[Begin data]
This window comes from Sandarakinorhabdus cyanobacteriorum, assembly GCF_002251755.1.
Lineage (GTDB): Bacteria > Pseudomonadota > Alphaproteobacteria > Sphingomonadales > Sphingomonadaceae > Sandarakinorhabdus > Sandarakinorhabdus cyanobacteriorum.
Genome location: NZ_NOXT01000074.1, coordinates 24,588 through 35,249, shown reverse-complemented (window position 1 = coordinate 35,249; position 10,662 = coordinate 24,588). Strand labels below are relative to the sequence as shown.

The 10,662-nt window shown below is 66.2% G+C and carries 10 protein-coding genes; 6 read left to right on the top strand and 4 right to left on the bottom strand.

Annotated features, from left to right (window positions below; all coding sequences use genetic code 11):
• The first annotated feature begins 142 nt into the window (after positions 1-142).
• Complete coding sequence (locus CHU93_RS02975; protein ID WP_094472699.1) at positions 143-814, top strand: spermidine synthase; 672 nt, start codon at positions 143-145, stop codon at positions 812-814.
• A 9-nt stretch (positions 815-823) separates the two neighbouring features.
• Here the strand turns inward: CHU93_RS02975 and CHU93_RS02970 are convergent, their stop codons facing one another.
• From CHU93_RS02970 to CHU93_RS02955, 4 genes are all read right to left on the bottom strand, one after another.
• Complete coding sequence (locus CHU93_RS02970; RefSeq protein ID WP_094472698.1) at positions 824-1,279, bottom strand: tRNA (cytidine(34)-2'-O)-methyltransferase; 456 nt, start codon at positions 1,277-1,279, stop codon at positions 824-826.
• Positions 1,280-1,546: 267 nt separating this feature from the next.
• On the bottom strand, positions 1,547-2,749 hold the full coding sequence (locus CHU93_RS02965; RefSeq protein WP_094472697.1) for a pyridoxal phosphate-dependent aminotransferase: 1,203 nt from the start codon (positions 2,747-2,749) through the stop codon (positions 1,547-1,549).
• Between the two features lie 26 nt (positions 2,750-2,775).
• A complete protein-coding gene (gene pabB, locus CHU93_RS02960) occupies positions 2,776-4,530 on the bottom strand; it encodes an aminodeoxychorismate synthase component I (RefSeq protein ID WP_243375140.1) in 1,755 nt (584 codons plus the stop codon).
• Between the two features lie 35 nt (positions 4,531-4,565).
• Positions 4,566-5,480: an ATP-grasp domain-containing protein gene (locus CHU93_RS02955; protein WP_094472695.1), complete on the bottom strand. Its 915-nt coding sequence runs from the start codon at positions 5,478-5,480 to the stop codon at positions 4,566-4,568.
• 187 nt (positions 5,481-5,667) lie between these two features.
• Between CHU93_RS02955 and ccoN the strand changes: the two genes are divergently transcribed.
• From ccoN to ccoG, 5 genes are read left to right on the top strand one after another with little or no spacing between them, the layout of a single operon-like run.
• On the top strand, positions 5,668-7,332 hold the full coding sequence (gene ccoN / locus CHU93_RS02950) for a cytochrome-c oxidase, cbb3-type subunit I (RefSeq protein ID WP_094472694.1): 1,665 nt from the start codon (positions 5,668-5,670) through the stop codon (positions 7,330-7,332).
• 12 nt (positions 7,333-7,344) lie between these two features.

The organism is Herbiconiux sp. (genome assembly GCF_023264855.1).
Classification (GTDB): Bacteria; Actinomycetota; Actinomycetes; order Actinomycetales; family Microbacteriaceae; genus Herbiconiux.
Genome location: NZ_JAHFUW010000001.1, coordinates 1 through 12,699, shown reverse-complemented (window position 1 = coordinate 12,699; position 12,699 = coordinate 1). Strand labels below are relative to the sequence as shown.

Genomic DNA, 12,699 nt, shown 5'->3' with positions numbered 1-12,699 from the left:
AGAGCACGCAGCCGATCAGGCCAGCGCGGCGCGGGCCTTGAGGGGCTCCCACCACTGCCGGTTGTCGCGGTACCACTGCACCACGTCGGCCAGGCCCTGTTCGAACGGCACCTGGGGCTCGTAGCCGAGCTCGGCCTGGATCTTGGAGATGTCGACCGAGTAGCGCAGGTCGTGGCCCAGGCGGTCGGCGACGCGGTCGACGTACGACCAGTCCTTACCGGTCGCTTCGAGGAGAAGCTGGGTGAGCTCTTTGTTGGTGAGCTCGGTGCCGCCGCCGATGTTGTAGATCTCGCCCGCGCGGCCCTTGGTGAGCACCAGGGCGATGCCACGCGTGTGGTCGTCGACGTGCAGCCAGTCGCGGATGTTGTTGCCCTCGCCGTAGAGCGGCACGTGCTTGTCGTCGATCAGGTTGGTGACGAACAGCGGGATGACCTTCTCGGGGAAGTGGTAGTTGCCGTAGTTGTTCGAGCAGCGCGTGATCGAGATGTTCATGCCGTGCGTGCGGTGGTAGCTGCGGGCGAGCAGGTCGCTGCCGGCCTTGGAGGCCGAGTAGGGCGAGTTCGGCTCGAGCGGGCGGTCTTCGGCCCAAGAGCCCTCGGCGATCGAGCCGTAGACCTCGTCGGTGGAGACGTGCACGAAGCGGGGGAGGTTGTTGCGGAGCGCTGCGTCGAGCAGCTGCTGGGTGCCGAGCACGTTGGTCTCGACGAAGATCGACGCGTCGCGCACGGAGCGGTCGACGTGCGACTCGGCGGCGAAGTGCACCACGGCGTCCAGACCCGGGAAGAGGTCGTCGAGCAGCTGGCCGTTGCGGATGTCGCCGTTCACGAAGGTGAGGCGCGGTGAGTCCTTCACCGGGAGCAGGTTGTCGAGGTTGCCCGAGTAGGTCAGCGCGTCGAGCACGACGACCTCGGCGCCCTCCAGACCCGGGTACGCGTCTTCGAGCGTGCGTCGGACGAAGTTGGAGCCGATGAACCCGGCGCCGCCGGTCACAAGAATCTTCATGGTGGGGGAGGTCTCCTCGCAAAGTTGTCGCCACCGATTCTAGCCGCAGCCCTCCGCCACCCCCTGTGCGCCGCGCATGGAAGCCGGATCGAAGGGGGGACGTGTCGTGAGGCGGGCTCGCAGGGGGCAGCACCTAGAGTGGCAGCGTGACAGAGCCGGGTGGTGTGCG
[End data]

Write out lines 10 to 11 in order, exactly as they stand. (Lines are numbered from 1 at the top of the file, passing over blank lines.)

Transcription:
• From CHU93_RS02970 to CHU93_RS02955, 4 genes are all read right to left on the bottom strand, one after another.
• Complete coding sequence (locus CHU93_RS02970; RefSeq protein ID WP_094472698.1) at positions 824-1,279, bottom strand: tRNA (cytidine(34)-2'-O)-methyltransferase; 456 nt, start codon at positions 1,277-1,279, stop codon at positions 824-826.